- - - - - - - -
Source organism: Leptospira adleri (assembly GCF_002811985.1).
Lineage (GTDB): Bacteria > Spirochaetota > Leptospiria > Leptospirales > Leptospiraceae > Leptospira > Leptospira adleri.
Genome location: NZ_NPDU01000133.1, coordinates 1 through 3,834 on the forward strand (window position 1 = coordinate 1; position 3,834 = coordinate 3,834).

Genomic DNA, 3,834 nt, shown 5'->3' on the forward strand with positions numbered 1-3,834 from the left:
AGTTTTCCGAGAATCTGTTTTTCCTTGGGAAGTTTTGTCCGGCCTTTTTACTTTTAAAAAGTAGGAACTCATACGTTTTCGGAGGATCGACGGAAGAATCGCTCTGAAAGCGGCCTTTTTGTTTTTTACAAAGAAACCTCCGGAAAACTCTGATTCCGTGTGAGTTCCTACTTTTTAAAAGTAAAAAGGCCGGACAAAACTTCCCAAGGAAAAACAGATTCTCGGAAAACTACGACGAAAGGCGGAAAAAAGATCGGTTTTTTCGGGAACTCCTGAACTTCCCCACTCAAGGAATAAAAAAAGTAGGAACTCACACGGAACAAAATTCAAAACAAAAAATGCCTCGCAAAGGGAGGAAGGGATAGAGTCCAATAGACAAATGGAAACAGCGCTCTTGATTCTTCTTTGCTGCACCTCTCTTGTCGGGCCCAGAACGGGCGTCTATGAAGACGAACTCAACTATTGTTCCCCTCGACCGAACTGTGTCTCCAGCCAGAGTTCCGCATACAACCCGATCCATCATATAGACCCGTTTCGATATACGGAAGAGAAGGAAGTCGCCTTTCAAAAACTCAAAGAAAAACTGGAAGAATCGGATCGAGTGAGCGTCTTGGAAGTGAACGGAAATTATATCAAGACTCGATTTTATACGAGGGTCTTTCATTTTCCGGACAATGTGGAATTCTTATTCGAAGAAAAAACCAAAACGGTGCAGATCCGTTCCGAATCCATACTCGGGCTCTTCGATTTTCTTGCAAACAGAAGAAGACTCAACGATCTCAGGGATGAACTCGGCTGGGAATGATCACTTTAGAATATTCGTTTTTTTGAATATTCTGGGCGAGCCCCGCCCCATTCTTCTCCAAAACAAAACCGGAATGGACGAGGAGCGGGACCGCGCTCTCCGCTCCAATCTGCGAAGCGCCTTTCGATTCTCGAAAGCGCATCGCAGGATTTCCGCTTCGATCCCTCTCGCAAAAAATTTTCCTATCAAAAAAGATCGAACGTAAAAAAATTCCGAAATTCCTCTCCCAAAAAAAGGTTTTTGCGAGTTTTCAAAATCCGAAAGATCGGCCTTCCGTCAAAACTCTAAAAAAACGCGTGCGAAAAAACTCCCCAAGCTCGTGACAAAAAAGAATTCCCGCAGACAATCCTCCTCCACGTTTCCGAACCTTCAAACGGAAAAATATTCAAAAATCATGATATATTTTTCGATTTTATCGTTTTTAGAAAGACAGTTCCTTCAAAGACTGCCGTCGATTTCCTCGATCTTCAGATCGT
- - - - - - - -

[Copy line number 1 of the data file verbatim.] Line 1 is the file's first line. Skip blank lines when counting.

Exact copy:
Source organism: Leptospira adleri (assembly GCF_002811985.1).